There’s probably no doubt that you’ve heard the controversy surrounding the ongoing Cambridge Analytica saga, in which the consulting firm improperly mined data from over 80 million Facebook users.
Much of the public and press were shocked to learn that third parties had the ability to gather personal information from Facebook under the guise of research and quizzes like, ‘what type of dog are you’ (I’m a pug by the way), and collected information from your account. These ‘fun’ quizzes allowed access to your friends accounts too. Other third parties, such as Experian, collected additional data such as offline purchasing activity.
These third party services started off fairly harmless. The initial idea behind gathering and sharing data was to ensure content was seen by the right audience, allowing marketers to buy ‘hyper-targeted’ ads. Then Cambridge Analytica took it to a new level.
As a marketer, this news may be unsurprising. You may have already heard of, or used, these social media targeting techniques. However, now that the larger consequences of improper data mining have come to light, there is a demand for higher standards of transparency and accountability in how data is handled.
Facebook CEO Mark Zuckerberg has publicly apologized for this breach of trust and promised to do better for his 2.2 billion users. This means Facebook is taking preemptive steps to regulate the way that data is shared to avoid any future privacy violations (and PR disasters).
These future changes could have a huge impact for marketers who rely on Facebook’s targeting and custom match paid ads to drive awareness, purchases, customer acquisition, and retention. But never fear, Custora is here to tell you everything we know so far.
The first major change is the shuttering of ‘partner categories’. This was an offering that enabled marketers to purchase advertisements against a targeting criteria provided by third parties. For the retailer, it’s not necessarily about the type of ad it uses to be effective; it is the ability to target certain audiences and reach a much larger group of people. Facebook is now cracking down on how much of this data it makes available to advertisers.
The second announcement focuses on user consent. Facebook will now require retailers to demonstrate the email addresses used in custom audience targeting were correctly obtained. This will be done through Facebook’s Custom Audiences Certification Tool, which is currently being built.
In both cases, Facebook is trying to make sure that retailers aren’t using customer data that has been obtained improperly — either third party attributes that might have been scraped, bought, and sold without the user’s consent, or entire lists of customer email addresses that might have been rented/licensed/purchased without the user actually having any interest in or relationship with the brand.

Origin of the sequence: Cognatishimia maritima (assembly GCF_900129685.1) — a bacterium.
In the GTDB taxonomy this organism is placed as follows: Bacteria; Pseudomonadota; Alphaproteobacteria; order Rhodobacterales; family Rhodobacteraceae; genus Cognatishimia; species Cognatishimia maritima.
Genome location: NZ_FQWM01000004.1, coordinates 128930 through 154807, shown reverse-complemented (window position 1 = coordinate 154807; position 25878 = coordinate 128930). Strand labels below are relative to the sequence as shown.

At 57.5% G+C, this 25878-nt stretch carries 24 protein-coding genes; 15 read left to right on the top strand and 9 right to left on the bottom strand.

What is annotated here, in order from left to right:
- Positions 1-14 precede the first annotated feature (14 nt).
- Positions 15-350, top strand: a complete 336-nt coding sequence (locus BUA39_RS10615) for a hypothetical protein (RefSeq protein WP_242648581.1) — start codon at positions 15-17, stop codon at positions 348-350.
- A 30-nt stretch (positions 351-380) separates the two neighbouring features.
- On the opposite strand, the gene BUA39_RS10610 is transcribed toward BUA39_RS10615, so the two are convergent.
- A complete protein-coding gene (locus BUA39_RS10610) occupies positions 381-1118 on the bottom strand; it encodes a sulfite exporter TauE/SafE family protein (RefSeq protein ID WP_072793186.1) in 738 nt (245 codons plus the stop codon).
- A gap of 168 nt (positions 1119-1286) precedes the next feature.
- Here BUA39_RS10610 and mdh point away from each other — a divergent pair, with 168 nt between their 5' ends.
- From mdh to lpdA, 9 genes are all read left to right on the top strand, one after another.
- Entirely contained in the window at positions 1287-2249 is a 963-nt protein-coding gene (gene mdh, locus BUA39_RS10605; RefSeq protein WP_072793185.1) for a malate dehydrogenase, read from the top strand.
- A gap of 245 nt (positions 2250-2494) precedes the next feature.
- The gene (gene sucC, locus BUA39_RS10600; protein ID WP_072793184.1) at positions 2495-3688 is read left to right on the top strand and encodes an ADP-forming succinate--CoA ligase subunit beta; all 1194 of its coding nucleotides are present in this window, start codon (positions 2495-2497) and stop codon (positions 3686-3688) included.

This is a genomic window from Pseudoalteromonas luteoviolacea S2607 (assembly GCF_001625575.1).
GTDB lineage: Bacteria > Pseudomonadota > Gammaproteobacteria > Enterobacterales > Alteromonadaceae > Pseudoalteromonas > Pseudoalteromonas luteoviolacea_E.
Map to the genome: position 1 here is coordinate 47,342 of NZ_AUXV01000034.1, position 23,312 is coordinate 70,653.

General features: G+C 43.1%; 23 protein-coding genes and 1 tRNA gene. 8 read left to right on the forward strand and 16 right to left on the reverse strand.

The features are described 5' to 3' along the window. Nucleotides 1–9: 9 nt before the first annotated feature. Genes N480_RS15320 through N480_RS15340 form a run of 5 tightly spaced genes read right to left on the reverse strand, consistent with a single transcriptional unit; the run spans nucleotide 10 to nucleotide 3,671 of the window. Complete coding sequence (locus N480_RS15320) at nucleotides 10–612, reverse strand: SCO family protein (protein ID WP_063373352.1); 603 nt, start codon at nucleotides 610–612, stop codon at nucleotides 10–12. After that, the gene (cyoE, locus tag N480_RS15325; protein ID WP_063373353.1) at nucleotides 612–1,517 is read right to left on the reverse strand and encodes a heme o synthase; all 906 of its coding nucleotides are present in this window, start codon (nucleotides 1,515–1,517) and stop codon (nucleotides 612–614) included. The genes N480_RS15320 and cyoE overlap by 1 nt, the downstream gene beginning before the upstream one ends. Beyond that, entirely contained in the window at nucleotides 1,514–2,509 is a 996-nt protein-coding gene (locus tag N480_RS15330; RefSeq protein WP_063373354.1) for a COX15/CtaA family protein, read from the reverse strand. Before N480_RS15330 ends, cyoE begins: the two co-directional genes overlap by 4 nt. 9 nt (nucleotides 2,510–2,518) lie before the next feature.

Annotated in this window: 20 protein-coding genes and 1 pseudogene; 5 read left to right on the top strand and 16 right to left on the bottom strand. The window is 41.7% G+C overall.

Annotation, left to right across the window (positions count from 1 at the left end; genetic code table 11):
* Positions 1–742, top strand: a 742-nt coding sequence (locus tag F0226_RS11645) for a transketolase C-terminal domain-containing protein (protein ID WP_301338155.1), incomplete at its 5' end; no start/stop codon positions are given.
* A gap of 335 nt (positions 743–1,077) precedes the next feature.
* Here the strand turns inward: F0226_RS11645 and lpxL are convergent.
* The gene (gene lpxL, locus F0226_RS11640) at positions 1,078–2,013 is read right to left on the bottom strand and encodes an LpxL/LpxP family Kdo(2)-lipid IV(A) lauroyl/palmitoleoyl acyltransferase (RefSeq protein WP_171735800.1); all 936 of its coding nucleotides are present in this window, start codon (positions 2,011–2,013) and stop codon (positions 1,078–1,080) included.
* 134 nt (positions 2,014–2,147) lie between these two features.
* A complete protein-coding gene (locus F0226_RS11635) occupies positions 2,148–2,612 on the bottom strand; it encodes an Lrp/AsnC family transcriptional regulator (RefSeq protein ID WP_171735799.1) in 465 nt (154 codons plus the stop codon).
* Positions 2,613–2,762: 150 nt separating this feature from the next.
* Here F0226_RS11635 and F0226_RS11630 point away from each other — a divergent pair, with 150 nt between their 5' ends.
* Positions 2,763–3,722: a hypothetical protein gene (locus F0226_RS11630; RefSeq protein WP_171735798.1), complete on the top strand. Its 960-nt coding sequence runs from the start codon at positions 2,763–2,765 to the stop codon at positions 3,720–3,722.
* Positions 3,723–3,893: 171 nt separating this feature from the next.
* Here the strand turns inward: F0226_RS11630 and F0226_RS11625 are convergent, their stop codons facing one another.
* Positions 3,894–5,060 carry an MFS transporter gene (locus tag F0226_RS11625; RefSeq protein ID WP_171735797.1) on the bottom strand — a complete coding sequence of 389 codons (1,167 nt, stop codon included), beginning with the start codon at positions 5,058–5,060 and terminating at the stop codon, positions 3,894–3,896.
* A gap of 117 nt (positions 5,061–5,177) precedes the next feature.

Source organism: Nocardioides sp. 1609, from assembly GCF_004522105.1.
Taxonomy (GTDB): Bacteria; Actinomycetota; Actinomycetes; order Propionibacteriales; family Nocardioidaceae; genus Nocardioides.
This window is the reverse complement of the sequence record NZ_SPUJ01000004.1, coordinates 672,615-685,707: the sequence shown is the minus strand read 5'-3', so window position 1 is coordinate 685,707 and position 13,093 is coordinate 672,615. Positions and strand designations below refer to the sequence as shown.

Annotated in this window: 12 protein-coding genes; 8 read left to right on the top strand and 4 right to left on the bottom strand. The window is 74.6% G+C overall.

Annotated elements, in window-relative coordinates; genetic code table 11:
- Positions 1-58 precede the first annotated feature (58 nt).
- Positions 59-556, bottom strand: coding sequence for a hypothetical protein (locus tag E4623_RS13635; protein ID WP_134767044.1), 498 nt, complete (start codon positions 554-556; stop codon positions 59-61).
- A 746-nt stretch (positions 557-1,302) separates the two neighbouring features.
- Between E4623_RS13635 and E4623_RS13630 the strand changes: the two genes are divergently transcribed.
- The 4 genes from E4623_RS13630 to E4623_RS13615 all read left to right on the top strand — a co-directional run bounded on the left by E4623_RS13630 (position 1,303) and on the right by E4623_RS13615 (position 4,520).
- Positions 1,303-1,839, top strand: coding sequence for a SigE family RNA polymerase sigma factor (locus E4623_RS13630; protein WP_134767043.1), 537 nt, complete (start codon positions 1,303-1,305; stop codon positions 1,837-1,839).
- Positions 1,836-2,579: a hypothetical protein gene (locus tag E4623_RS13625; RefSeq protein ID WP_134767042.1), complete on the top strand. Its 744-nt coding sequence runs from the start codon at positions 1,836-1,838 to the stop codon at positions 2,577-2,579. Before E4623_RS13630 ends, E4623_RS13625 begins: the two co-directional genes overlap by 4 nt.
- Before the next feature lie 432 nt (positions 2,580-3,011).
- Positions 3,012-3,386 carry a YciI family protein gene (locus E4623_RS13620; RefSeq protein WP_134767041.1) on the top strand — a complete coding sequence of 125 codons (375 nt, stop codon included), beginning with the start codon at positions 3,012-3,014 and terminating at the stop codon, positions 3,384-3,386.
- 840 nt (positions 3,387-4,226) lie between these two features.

Luckily, Custora’s strong first-party data orientation is designed to protect against these kinds of abuses of data — while driving a superior ROI for advertisers. Furthermore, our API relationship with Facebook will not be affected by these recent changes.
Custora provides rich predictive insights specifically so that retailers don’t have to rely on third-party data. And more importantly, we’ve seen that Custora’s predictive custom audiences out-perform demographic data (including third party data from partner categories) by a factor of 2-6x. But don’t just take our word for it. Custora’s customers are consistently seeing a lift in return on ad spend when using Custora insights to create better audiences. Crocs used Custora’s high value segmentation to target lookalike audiences on Facebook and achieved an unbelievable 40x improvement on ROAS.
Additionally, all users included in Custora’s customer base are those who have either transacted with the brand or signed up for the brand’s email list, which would qualify under Facebook’s definition of “email addresses that were rightfully obtained with user consent.”
The long and short of it is: Custora’s first-party insights are good for brands and good for end customers. While we are fully compliant with Facebook’s changes, we believe that the crackdown is long-overdue. Personal data sharing should have limitations to ensure it is kept in the right hands. From a marketing point of view, this is good for customer experience too. We enable marketers to use data-driven targeting, that has been rightfully acquired, so messages can be seen by people who actually care about your company or brand.